Holy Roman Reforming: Getting Down to the Business of the Future

Historians in the News
tags: National Review, popes, papacy, Roman Catholicism, George Weigel

George Weigel’s new book, Evangelical Catholicism: Deep Reform in the 21st-Century Church (Basic Books), seems destined to be a reference point in the papal interregnum that begins at 2 p.m., New York time on February 28, and well into the new pontificate. I caught up with Weigel, who has been in Rome since Ash Wednesday, to pose some questions about the conclave, the state of the Church, and the analysis of Evangelical Catholicism:

KATHRYN JEAN LOPEZ: By Pope Benedict XVI publicly acknowledging problems inside the Vatican is he giving guidance to the cardinals gathering in Rome this week?

GEORGE WEIGEL: The pope has mentioned these problems more than once, although no one seems to have noticed until the world’s attention suddenly became riveted on Rome and the Vatican. Benedict XVI has no intention of “giving guidance” to the men who will elect his successor; he is too good a churchman, too humble a man, and too much a respecter of the conclave process to even think of doing something like that. But there is no doubt, here in Rome, that the dysfunction in the Vatican bureaucracy will be a major topic of the cardinals’ conversations before the conclave is enclosed. Benedict XVI was ill-served by men in whom he reposed trust and to whom he gave great authority, and everyone knows it — except, alas, those who ill-served him....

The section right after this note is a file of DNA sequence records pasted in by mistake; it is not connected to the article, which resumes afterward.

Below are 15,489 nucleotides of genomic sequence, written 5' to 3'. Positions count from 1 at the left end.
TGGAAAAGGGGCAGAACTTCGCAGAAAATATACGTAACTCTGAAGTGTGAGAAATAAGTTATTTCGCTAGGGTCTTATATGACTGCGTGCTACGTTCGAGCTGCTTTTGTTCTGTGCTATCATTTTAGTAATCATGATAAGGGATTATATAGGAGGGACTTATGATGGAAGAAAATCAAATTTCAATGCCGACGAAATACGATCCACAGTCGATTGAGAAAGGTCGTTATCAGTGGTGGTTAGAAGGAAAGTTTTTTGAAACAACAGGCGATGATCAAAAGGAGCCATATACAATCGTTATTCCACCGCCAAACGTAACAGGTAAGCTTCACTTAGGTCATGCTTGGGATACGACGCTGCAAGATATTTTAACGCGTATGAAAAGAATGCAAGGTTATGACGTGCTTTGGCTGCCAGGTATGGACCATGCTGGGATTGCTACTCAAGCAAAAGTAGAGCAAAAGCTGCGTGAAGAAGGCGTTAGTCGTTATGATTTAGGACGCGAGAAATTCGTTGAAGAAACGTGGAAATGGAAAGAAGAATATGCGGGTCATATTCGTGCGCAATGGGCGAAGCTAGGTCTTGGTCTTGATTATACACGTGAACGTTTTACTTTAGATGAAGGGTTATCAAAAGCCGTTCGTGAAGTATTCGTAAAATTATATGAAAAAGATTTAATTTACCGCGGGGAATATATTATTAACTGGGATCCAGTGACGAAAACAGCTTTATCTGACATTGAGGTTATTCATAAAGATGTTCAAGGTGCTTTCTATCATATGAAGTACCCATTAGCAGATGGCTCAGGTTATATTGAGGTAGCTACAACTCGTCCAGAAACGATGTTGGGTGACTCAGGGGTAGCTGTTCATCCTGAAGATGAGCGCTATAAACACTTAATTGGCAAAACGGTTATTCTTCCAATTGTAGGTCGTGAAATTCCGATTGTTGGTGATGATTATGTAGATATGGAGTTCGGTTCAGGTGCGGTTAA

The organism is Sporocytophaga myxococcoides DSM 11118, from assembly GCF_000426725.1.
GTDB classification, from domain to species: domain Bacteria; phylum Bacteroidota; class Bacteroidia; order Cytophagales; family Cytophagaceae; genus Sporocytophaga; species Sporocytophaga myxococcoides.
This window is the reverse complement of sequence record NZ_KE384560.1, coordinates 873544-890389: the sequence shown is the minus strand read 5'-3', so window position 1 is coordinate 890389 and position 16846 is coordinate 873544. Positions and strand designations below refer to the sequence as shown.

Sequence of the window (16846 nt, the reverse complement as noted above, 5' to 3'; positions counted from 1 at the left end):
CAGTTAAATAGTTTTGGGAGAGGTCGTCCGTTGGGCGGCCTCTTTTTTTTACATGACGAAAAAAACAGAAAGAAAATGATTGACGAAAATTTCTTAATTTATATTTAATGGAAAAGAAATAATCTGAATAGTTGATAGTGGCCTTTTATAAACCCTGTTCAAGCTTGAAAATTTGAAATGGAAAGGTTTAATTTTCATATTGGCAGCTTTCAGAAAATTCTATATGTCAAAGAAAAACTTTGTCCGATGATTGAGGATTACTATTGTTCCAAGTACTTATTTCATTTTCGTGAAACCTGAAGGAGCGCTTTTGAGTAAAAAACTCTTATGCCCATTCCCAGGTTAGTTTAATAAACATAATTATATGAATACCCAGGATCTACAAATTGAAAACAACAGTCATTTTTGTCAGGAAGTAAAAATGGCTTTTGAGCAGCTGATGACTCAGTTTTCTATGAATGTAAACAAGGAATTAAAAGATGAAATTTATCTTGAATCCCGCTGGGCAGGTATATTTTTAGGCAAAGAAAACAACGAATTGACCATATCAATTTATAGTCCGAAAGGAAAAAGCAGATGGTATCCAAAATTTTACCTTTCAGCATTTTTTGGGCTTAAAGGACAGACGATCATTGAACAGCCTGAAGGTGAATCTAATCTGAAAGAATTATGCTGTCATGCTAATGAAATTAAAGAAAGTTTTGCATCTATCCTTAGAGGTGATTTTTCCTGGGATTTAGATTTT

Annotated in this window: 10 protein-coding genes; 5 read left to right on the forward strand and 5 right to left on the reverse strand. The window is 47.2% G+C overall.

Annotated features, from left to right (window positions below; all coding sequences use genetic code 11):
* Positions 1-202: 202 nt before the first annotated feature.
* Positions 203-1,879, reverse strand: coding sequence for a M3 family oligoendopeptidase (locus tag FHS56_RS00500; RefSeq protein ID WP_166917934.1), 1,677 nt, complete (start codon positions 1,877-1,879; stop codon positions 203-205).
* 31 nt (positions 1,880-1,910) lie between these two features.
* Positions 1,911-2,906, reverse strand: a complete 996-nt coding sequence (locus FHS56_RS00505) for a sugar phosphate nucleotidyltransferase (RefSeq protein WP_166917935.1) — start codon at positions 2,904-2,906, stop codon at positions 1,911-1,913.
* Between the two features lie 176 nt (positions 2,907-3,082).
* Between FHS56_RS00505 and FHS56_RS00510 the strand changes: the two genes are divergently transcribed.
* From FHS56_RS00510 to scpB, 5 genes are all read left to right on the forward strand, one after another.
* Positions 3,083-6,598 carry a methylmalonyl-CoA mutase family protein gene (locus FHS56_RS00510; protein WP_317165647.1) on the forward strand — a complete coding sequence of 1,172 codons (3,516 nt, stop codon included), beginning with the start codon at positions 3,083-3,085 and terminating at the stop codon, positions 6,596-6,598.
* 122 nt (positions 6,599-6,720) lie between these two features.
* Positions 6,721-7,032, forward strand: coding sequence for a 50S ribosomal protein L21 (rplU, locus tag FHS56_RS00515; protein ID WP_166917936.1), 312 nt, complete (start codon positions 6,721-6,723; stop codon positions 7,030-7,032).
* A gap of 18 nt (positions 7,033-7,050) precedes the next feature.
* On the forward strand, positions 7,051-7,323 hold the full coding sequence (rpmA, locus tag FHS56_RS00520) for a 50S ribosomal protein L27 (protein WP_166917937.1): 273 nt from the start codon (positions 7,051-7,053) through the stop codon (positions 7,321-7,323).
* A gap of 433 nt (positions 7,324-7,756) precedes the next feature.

Read entire article at Kathryn Jean Lopez in the National Review

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